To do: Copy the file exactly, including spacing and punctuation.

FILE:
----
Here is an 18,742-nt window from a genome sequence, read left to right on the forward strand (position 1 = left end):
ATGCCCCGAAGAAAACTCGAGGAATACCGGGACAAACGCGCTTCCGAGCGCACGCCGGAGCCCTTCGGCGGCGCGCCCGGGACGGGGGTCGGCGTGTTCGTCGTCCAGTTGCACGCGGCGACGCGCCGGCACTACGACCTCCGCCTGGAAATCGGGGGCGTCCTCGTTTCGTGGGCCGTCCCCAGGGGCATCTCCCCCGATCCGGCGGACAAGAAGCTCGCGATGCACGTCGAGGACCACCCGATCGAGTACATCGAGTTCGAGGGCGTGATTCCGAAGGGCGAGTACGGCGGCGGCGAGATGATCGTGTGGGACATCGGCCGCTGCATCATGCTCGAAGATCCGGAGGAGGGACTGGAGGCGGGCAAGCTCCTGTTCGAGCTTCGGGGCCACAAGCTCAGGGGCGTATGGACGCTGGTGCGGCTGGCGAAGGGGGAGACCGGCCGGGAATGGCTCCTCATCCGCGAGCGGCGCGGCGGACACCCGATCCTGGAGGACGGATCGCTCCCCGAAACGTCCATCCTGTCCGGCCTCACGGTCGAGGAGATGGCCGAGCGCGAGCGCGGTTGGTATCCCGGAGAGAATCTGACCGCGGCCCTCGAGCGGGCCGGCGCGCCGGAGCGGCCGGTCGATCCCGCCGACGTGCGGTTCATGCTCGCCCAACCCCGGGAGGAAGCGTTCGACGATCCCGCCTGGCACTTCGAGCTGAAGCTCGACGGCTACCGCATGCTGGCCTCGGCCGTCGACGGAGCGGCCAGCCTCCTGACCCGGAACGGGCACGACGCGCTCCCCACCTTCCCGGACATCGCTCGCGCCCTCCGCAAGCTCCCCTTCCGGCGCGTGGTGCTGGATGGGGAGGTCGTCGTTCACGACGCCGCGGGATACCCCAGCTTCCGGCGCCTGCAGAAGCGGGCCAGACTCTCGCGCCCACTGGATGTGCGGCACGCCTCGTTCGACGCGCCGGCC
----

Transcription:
Here is an 18,742-nt window from a genome sequence, read left to right on the forward strand (position 1 = left end):
ATGCCCCGAAGAAAACTCGAGGAATACCGGGACAAACGCGCTTCCGAGCGCACGCCGGAGCCCTTCGGCGGCGCGCCCGGGACGGGGGTCGGCGTGTTCGTCGTCCAGTTGCACGCGGCGACGCGCCGGCACTACGACCTCCGCCTGGAAATCGGGGGCGTCCTCGTTTCGTGGGCCGTCCCCAGGGGCATCTCCCCCGATCCGGCGGACAAGAAGCTCGCGATGCACGTCGAGGACCACCCGATCGAGTACATCGAGTTCGAGGGCGTGATTCCGAAGGGCGAGTACGGCGGCGGCGAGATGATCGTGTGGGACATCGGCCGCTGCATCATGCTCGAAGATCCGGAGGAGGGACTGGAGGCGGGCAAGCTCCTGTTCGAGCTTCGGGGCCACAAGCTCAGGGGCGTATGGACGCTGGTGCGGCTGGCGAAGGGGGAGACCGGCCGGGAATGGCTCCTCATCCGCGAGCGGCGCGGCGGACACCCGATCCTGGAGGACGGATCGCTCCCCGAAACGTCCATCCTGTCCGGCCTCACGGTCGAGGAGATGGCCGAGCGCGAGCGCGGTTGGTATCCCGGAGAGAATCTGACCGCGGCCCTCGAGCGGGCCGGCGCGCCGGAGCGGCCGGTCGATCCCGCCGACGTGCGGTTCATGCTCGCCCAACCCCGGGAGGAAGCGTTCGACGATCCCGCCTGGCACTTCGAGCTGAAGCTCGACGGCTACCGCATGCTGGCCTCGGCCGTCGACGGAGCGGCCAGCCTCCTGACCCGGAACGGGCACGACGCGCTCCCCACCTTCCCGGACATCGCTCGCGCCCTCCGCAAGCTCCCCTTCCGGCGCGTGGTGCTGGATGGGGAGGTCGTCGTTCACGACGCCGCGGGATACCCCAGCTTCCGGCGCCTGCAGAAGCGGGCCAGACTCTCGCGCCCACTGGATGTGCGGCACGCCTCGTTCGACGCGCCGGCC